In praise of the humble hotspot.

Sierra Wireless AirCard 763S

So if you’re wondering why I’m on the front page yet again, Howard has asked me to contribute some daily — well, week-daily — content here.

For the next couple of posts I’d like for you all to get to know me and my interests a little better; it’ll be back to more outward-looking stuff next week. And by the way, if you’ve an idea for an article by all means shoot me a PM.

So one thing you should know about me: I really like hotspots — in addition to mobile phones, of course.

Not the type of hotspot that you’d find in a hotel room or Starbucks, but the much more secure personal hotspot that you carry with you. MiFi is perhaps the less confusing moniker, but it’s also a trademarked brand belonging to Novatel Wireless. So “hotspot” it is…

And why this irrational obsession with something my phone does anyway? Well, three reasons:

1. LTE

My Nexus 4 doesn’t support LTE — at least officially. As a matter of fact, I had no idea how game-changing-ly (?) fast LTE even was until I rented a DoCoMo hotspot during a trip to Japan this past spring. In retrospect the speeds weren’t even that great, but once I sampled LTE nothing less would do.

2. Battery Life

Specifically, the battery life on my phone… At the risk of stating the obvious, Android doesn’t generally compare well to other mobile platforms in this regard. The second biggest drain on my device after the screen used to be the mobile radio. With a hotspot that’s no longer the case. If I had to venture an unscientific guess, my Nexus now gets about double the battery life.

You’d think there would be constant disconnect and wake-from-sleep issues; in fact no such problem exists, provided that you set your hotspot to not time out.

3. Utility

With up to ten available connections from either of my current hotspots, I am my own ISP. I don’t charge friends or co-workers to connect, of course, but more than once I’ve come to the rescue of someone whose signal was lacking. And it’s seriously convenient to whip a laptop out of a bag and connect to the Internet right away, without having to turn on my phone’s hotspot function.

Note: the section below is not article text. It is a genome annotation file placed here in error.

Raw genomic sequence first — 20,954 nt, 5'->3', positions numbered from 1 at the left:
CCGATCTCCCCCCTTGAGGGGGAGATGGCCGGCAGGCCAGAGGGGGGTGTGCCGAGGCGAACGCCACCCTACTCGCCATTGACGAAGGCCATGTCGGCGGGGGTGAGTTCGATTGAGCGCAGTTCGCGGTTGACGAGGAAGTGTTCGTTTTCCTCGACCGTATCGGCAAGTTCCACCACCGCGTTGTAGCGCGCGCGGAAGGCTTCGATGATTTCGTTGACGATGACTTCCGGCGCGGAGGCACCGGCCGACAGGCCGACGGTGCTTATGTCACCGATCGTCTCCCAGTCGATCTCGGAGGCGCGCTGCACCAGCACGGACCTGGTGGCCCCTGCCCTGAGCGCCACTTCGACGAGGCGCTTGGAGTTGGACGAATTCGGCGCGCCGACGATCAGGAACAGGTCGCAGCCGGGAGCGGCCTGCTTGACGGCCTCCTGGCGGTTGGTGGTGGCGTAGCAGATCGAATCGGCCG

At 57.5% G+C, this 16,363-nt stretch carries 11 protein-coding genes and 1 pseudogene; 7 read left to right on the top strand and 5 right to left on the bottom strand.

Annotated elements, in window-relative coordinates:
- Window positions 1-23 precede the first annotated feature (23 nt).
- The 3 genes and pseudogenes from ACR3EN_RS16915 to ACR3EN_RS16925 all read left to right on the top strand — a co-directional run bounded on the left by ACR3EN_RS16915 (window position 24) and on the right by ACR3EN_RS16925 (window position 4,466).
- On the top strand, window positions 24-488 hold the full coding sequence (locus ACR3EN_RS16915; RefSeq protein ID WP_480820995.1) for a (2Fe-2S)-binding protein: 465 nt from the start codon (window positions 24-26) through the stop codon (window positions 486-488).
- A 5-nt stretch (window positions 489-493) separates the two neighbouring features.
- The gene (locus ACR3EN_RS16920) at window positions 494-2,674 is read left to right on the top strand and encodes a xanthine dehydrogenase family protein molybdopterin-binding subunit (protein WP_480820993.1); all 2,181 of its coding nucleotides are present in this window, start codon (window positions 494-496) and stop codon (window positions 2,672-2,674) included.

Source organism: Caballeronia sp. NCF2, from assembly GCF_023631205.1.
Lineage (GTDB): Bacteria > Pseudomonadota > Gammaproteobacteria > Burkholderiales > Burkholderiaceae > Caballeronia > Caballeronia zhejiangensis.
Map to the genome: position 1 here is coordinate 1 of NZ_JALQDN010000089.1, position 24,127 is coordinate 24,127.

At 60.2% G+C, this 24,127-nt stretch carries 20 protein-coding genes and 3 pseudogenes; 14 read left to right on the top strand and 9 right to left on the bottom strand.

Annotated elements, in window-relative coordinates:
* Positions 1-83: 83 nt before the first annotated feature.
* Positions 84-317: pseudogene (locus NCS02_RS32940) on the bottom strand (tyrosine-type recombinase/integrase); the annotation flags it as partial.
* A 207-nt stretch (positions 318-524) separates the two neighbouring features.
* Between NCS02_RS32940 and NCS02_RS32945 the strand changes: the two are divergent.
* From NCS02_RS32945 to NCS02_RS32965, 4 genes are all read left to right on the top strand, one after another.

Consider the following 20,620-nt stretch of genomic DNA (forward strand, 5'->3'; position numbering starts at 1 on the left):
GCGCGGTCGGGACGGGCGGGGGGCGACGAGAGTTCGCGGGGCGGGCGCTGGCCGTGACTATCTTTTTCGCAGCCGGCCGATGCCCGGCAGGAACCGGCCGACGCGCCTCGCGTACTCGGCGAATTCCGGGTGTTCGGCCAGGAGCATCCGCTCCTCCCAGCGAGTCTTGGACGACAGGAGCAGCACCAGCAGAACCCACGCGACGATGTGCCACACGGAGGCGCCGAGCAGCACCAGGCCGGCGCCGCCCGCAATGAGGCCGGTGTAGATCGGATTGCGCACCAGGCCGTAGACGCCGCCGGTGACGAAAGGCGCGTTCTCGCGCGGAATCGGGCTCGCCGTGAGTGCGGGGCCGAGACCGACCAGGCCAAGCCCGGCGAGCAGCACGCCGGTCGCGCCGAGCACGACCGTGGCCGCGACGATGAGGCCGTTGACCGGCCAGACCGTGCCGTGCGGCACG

Ok, that’s pretty easy too.

I’m currently the proud owner of two LTE hotspots — one each from Rogers and Bell. I posted about the Bell’s 700 MHz Novatel MiFi 2 this past spring. Some helpful replies in that thread pointed out that a hotspot from Sierra supported 2600MHz LTE and was potentially faster. Boy, were they right.

If you poke around a bit you’ll find some other hotspot fans on the forums. Jonavin has pointed out that the Huawei¬†E586E on WIND actually supports both AWS and standard bands of HSPA+. At $100 CAD plus unlocking it’s a really inexpensive way to get data on any network at speeds of up to 40 Mbps.

And then there’s Howard himself, flaunting the ultimate piece of cottage kit, the Huawei B890 — I’ll just call it the Franken-hotspot. With support for every conceivable flavour of 3 and 4G service you can almost forgive the fact that it has to be plugged in.

My favourite thing by far about these LTE hotspots is the data plans that come with them. At the time of purchase I thought my plan with Bell was fairly reasonable, $45/month for 2 GB of data. But Rogers offers a much better 5 GB for $40. From what I’ve seen a data rate of $8/GB is just not available in this country for anything that’s not a hotspot or tablet. In fact, there are some forward-thinking forum members attempting to use their smartphones on a hotspot or tablet plan.

So there it is, my high-five for the MiFi. I’ll be looking to dump my Bell MiFi soon, but the cheaper and faster Rogers one will stay in my bag for the foreseeable future — at least until I get a phone with LTE.